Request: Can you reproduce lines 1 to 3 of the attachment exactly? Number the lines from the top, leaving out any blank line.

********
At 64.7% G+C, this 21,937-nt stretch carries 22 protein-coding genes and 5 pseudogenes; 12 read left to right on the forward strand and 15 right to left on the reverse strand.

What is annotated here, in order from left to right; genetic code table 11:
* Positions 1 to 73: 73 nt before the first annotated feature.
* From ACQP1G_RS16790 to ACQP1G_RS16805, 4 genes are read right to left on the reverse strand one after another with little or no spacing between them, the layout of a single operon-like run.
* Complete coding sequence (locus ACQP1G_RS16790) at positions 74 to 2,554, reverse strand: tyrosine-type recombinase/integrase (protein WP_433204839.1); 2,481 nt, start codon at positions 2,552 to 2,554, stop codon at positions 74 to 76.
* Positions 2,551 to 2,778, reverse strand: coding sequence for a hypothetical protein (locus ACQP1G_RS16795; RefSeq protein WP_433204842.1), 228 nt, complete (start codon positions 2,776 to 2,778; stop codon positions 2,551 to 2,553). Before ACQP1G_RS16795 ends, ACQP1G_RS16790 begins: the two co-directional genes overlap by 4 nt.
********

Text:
At 64.7% G+C, this 21,937-nt stretch carries 22 protein-coding genes and 5 pseudogenes; 12 read left to right on the forward strand and 15 right to left on the reverse strand.

What is annotated here, in order from left to right; genetic code table 11:
* Positions 1 to 73: 73 nt before the first annotated feature.